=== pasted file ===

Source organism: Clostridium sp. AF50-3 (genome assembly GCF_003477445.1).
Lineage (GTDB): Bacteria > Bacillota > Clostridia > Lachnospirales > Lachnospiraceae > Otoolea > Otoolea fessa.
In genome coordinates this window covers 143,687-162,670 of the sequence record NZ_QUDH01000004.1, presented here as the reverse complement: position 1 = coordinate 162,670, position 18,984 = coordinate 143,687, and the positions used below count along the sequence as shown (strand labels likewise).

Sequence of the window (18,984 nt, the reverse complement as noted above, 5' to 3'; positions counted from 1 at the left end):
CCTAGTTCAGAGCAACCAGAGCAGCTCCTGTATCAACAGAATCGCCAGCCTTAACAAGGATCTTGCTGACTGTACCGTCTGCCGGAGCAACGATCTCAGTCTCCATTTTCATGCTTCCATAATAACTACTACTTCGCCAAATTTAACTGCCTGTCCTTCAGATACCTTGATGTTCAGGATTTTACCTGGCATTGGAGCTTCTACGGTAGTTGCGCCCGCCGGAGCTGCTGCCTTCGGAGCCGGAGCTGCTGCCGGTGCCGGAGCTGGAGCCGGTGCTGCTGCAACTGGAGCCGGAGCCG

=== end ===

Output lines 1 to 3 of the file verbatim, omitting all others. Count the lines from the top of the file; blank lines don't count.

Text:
Source organism: Clostridium sp. AF50-3 (genome assembly GCF_003477445.1).
Lineage (GTDB): Bacteria > Bacillota > Clostridia > Lachnospirales > Lachnospiraceae > Otoolea > Otoolea fessa.
In genome coordinates this window covers 143,687-162,670 of the sequence record NZ_QUDH01000004.1, presented here as the reverse complement: position 1 = coordinate 162,670, position 18,984 = coordinate 143,687, and the positions used below count along the sequence as shown (strand labels likewise).